[erlang-questions] Exceptions in guards are blocked. Why?

Robert Virding rvirding@REDACTED
Sat Jan 31 18:44:44 CET 2009

2009/1/29 Richard O'Keefe <ok@REDACTED>

> > Is this cause of 'side effects free' guards nature?
> Not really.  It's because guards aren't true or false;
> they succeed or fail.  (Blurring this distinction was a
> really bad idea.)

This point Richard is making is actually very basic and important, guards
aren't true or false but rather they either succeed or fail. Just to restate
it! Guards are really just the bits of pattern matching which can't easily
be written in the pattern. So really the only way a clause is chosen is by
pattern matching alone.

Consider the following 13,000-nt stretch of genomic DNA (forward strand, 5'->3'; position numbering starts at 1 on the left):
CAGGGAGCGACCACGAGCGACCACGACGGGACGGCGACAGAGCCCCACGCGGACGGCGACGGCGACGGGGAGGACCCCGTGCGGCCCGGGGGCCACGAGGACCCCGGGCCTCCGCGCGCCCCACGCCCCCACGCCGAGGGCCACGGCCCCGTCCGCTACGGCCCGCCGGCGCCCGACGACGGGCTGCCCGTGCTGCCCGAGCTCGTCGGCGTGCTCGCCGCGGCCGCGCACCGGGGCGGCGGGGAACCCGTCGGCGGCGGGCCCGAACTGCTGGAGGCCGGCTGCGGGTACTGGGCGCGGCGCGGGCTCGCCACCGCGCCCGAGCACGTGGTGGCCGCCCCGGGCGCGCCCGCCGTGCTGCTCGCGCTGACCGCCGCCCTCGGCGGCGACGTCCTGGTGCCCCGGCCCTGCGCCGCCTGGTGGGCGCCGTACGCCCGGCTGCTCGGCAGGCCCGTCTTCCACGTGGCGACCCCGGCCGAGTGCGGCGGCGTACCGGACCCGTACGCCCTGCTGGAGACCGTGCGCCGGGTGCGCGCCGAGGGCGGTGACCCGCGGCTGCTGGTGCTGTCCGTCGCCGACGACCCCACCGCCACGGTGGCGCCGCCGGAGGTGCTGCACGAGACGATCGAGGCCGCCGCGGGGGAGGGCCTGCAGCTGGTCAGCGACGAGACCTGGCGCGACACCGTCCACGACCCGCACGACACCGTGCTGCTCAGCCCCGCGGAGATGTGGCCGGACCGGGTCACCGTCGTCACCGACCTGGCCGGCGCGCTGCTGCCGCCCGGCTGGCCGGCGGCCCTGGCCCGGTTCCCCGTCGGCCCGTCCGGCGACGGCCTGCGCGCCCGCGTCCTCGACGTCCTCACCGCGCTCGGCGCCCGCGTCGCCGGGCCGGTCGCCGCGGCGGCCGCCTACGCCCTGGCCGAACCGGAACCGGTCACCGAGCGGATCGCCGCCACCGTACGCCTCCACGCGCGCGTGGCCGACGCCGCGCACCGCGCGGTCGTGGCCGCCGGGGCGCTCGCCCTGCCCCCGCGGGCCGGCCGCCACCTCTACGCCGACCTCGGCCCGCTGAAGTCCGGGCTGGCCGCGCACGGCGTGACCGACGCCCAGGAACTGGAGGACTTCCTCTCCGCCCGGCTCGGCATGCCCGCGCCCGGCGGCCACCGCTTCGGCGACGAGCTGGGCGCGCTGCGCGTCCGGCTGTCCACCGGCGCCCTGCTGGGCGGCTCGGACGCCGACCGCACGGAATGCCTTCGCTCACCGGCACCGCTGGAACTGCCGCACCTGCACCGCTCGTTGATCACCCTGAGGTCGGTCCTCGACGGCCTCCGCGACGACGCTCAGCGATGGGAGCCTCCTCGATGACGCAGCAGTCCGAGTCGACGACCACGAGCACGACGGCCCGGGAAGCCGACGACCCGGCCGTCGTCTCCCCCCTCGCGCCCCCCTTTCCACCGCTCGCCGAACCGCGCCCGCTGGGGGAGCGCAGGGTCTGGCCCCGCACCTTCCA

In this context it was quite reasonable to add the feature that an exception
in a guard was equivalent to the guard failing. It also explains why some
guard *tests* aren't really valid as expressions, for example the *test*
float(F) tests whether F is a float, while the *expression* float(F) means
convert F to a float (if it is an integer).

Unfortunately adding boolean operators, while being useful, makes guards
look like expressions and blurs the distinction between expressions and
guard tests. It also complicates the semantics of exceptions in guards.


P.S. Yes I know there exists ways of writing patterns were the tests are
included in the pattern, I have seen some, but I think they the pattern very
hard to read. Having them in a separate guard does make it easier to read
(but maybe harder to understand).
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